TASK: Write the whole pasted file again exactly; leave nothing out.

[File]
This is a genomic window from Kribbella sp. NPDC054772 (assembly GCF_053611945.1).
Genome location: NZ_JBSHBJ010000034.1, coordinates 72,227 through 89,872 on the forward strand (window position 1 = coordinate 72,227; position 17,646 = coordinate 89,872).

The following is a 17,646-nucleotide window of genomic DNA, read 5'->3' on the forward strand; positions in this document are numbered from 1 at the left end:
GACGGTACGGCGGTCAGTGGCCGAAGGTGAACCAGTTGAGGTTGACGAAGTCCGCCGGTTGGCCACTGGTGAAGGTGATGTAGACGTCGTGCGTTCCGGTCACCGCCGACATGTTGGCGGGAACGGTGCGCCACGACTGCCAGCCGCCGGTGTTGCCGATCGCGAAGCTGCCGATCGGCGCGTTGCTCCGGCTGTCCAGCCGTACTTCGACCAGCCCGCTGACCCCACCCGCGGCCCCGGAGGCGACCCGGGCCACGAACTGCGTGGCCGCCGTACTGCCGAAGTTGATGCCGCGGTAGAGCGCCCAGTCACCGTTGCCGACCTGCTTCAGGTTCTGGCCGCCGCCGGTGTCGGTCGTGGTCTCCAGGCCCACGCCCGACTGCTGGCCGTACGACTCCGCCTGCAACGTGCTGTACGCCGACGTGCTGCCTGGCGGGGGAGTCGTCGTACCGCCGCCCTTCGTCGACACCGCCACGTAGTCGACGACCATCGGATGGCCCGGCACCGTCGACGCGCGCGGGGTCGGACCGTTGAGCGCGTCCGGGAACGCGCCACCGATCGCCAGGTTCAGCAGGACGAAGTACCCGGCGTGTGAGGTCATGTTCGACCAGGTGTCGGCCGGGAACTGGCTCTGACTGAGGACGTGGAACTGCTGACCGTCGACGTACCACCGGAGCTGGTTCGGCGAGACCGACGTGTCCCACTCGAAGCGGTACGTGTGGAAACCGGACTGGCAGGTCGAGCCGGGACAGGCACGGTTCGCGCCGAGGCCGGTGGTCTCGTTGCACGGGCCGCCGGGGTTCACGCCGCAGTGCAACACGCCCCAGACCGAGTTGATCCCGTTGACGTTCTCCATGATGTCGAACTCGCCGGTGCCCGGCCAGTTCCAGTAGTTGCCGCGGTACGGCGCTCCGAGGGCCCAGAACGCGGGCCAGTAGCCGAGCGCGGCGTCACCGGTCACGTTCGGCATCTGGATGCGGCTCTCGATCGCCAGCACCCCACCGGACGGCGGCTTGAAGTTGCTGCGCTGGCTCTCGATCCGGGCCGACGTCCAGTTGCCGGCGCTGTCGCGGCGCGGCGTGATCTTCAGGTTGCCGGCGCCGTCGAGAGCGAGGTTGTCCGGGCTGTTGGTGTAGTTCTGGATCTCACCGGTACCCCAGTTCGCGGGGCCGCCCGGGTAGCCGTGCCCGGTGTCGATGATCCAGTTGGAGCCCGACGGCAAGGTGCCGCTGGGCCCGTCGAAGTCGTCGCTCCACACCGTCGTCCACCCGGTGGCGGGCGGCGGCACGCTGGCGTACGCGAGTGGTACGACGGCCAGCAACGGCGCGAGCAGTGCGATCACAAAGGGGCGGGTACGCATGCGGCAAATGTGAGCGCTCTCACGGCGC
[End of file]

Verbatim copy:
This is a genomic window from Kribbella sp. NPDC054772 (assembly GCF_053611945.1).
Genome location: NZ_JBSHBJ010000034.1, coordinates 72,227 through 89,872 on the forward strand (window position 1 = coordinate 72,227; position 17,646 = coordinate 89,872).

The following is a 17,646-nucleotide window of genomic DNA, read 5'->3' on the forward strand; positions in this document are numbered from 1 at the left end:
GACGGTACGGCGGTCAGTGGCCGAAGGTGAACCAGTTGAGGTTGACGAAGTCCGCCGGTTGGCCACTGGTGAAGGTGATGTAGACGTCGTGCGTTCCGGTCACCGCCGACATGTTGGCGGGAACGGTGCGCCACGACTGCCAGCCGCCGGTGTTGCCGATCGCGAAGCTGCCGATCGGCGCGTTGCTCCGGCTGTCCAGCCGTACTTCGACCAGCCCGCTGACCCCACCCGCGGCCCCGGAGGCGACCCGGGCCACGAACTGCGTGGCCGCCGTACTGCCGAAGTTGATGCCGCGGTAGAGCGCCCAGTCACCGTTGCCGACCTGCTTCAGGTTCTGGCCGCCGCCGGTGTCGGTCGTGGTCTCCAGGCCCACGCCCGACTGCTGGCCGTACGACTCCGCCTGCAACGTGCTGTACGCCGACGTGCTGCCTGGCGGGGGAGTCGTCGTACCGCCGCCCTTCGTCGACACCGCCACGTAGTCGACGACCATCGGATGGCCCGGCACCGTCGACGCGCGCGGGGTCGGACCGTTGAGCGCGTCCGGGAACGCGCCACCGATCGCCAGGTTCAGCAGGACGAAGTACCCGGCGTGTGAGGTCATGTTCGACCAGGTGTCGGCCGGGAACTGGCTCTGACTGAGGACGTGGAACTGCTGACCGTCGACGTACCACCGGAGCTGGTTCGGCGAGACCGACGTGTCCCACTCGAAGCGGTACGTGTGGAAACCGGACTGGCAGGTCGAGCCGGGACAGGCACGGTTCGCGCCGAGGCCGGTGGTCTCGTTGCACGGGCCGCCGGGGTTCACGCCGCAGTGCAACACGCCCCAGACCGAGTTGATCCCGTTGACGTTCTCCATGATGTCGAACTCGCCGGTGCCCGGCCAGTTCCAGTAGTTGCCGCGGTACGGCGCTCCGAGGGCCCAGAACGCGGGCCAGTAGCCGAGCGCGGCGTCACCGGTCACGTTCGGCATCTGGATGCGGCTCTCGATCGCCAGCACCCCACCGGACGGCGGCTTGAAGTTGCTGCGCTGGCTCTCGATCCGGGCCGACGTCCAGTTGCCGGCGCTGTCGCGGCGCGGCGTGATCTTCAGGTTGCCGGCGCCGTCGAGAGCGAGGTTGTCCGGGCTGTTGGTGTAGTTCTGGATCTCACCGGTACCCCAGTTCGCGGGGCCGCCCGGGTAGCCGTGCCCGGTGTCGATGATCCAGTTGGAGCCCGACGGCAAGGTGCCGCTGGGCCCGTCGAAGTCGTCGCTCCACACCGTCGTCCACCCGGTGGCGGGCGGCGGCACGCTGGCGTACGCGAGTGGTACGACGGCCAGCAACGGCGCGAGCAGTGCGATCACAAAGGGGCGGGTACGCATGCGGCAAATGTGAGCGCTCTCACGGCGC